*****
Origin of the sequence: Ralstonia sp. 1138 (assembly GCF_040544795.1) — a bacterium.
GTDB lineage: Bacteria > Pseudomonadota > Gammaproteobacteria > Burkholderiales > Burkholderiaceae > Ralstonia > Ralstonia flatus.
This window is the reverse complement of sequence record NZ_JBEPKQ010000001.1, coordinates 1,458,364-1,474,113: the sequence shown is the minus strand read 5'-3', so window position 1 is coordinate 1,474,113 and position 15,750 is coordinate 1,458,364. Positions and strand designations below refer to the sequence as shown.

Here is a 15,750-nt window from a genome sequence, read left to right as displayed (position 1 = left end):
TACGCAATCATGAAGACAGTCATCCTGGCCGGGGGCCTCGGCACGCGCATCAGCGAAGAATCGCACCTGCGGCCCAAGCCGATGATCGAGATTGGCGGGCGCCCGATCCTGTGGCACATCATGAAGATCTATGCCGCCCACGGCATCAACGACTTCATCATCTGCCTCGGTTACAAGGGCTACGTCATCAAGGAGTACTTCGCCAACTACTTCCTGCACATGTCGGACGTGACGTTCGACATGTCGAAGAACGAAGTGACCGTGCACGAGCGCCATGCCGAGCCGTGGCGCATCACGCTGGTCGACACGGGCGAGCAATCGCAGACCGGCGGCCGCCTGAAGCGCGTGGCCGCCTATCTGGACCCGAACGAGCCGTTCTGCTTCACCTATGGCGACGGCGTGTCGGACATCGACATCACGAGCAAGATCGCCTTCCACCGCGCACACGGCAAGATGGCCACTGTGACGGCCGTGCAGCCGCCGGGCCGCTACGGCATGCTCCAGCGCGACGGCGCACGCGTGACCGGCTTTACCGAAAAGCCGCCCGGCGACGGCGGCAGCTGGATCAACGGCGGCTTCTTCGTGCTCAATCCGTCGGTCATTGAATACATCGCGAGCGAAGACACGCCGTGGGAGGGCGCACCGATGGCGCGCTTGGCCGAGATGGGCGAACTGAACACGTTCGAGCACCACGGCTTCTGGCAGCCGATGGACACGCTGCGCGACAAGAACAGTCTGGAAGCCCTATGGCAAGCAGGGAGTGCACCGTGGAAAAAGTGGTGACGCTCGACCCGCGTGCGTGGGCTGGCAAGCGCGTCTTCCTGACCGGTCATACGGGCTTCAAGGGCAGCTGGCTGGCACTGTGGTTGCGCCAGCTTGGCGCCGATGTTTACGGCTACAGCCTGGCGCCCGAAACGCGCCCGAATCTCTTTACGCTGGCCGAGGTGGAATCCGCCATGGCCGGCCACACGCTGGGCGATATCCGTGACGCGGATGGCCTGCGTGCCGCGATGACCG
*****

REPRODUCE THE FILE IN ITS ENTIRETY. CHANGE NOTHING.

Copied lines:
Origin of the sequence: Ralstonia sp. 1138 (assembly GCF_040544795.1) — a bacterium.
GTDB lineage: Bacteria > Pseudomonadota > Gammaproteobacteria > Burkholderiales > Burkholderiaceae > Ralstonia > Ralstonia flatus.
This window is the reverse complement of sequence record NZ_JBEPKQ010000001.1, coordinates 1,458,364-1,474,113: the sequence shown is the minus strand read 5'-3', so window position 1 is coordinate 1,474,113 and position 15,750 is coordinate 1,458,364. Positions and strand designations below refer to the sequence as shown.

Here is a 15,750-nt window from a genome sequence, read left to right as displayed (position 1 = left end):
TACGCAATCATGAAGACAGTCATCCTGGCCGGGGGCCTCGGCACGCGCATCAGCGAAGAATCGCACCTGCGGCCCAAGCCGATGATCGAGATTGGCGGGCGCCCGATCCTGTGGCACATCATGAAGATCTATGCCGCCCACGGCATCAACGACTTCATCATCTGCCTCGGTTACAAGGGCTACGTCATCAAGGAGTACTTCGCCAACTACTTCCTGCACATGTCGGACGTGACGTTCGACATGTCGAAGAACGAAGTGACCGTGCACGAGCGCCATGCCGAGCCGTGGCGCATCACGCTGGTCGACACGGGCGAGCAATCGCAGACCGGCGGCCGCCTGAAGCGCGTGGCCGCCTATCTGGACCCGAACGAGCCGTTCTGCTTCACCTATGGCGACGGCGTGTCGGACATCGACATCACGAGCAAGATCGCCTTCCACCGCGCACACGGCAAGATGGCCACTGTGACGGCCGTGCAGCCGCCGGGCCGCTACGGCATGCTCCAGCGCGACGGCGCACGCGTGACCGGCTTTACCGAAAAGCCGCCCGGCGACGGCGGCAGCTGGATCAACGGCGGCTTCTTCGTGCTCAATCCGTCGGTCATTGAATACATCGCGAGCGAAGACACGCCGTGGGAGGGCGCACCGATGGCGCGCTTGGCCGAGATGGGCGAACTGAACACGTTCGAGCACCACGGCTTCTGGCAGCCGATGGACACGCTGCGCGACAAGAACAGTCTGGAAGCCCTATGGCAAGCAGGGAGTGCACCGTGGAAAAAGTGGTGACGCTCGACCCGCGTGCGTGGGCTGGCAAGCGCGTCTTCCTGACCGGTCATACGGGCTTCAAGGGCAGCTGGCTGGCACTGTGGTTGCGCCAGCTTGGCGCCGATGTTTACGGCTACAGCCTGGCGCCCGAAACGCGCCCGAATCTCTTTACGCTGGCCGAGGTGGAATCCGCCATGGCCGGCCACACGCTGGGCGATATCCGTGACGCGGATGGCCTGCGTGCCGCGATGACCG